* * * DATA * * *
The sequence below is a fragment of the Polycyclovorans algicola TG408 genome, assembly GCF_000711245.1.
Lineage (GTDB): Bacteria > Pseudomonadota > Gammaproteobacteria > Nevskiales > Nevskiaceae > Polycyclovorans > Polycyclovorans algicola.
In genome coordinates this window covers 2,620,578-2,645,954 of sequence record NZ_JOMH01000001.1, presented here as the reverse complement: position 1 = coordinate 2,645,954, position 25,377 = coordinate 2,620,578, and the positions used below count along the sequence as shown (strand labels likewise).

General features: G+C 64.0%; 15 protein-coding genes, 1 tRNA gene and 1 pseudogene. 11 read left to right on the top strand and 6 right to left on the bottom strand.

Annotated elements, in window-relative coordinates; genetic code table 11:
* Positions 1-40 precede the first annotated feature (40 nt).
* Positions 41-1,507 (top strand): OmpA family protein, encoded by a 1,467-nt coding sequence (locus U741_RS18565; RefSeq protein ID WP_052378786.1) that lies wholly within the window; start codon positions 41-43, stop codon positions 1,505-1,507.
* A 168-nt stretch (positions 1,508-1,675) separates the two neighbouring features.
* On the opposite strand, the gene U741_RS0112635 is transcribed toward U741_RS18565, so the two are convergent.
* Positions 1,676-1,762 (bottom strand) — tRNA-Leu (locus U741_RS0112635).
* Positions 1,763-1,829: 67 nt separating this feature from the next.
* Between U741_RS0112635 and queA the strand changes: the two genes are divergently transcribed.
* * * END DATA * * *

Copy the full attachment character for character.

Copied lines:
The sequence below is a fragment of the Polycyclovorans algicola TG408 genome, assembly GCF_000711245.1.
Lineage (GTDB): Bacteria > Pseudomonadota > Gammaproteobacteria > Nevskiales > Nevskiaceae > Polycyclovorans > Polycyclovorans algicola.
In genome coordinates this window covers 2,620,578-2,645,954 of sequence record NZ_JOMH01000001.1, presented here as the reverse complement: position 1 = coordinate 2,645,954, position 25,377 = coordinate 2,620,578, and the positions used below count along the sequence as shown (strand labels likewise).

General features: G+C 64.0%; 15 protein-coding genes, 1 tRNA gene and 1 pseudogene. 11 read left to right on the top strand and 6 right to left on the bottom strand.

Annotated elements, in window-relative coordinates; genetic code table 11:
* Positions 1-40 precede the first annotated feature (40 nt).
* Positions 41-1,507 (top strand): OmpA family protein, encoded by a 1,467-nt coding sequence (locus U741_RS18565; RefSeq protein ID WP_052378786.1) that lies wholly within the window; start codon positions 41-43, stop codon positions 1,505-1,507.
* A 168-nt stretch (positions 1,508-1,675) separates the two neighbouring features.
* On the opposite strand, the gene U741_RS0112635 is transcribed toward U741_RS18565, so the two are convergent.
* Positions 1,676-1,762 (bottom strand) — tRNA-Leu (locus U741_RS0112635).
* Positions 1,763-1,829: 67 nt separating this feature from the next.
* Between U741_RS0112635 and queA the strand changes: the two genes are divergently transcribed.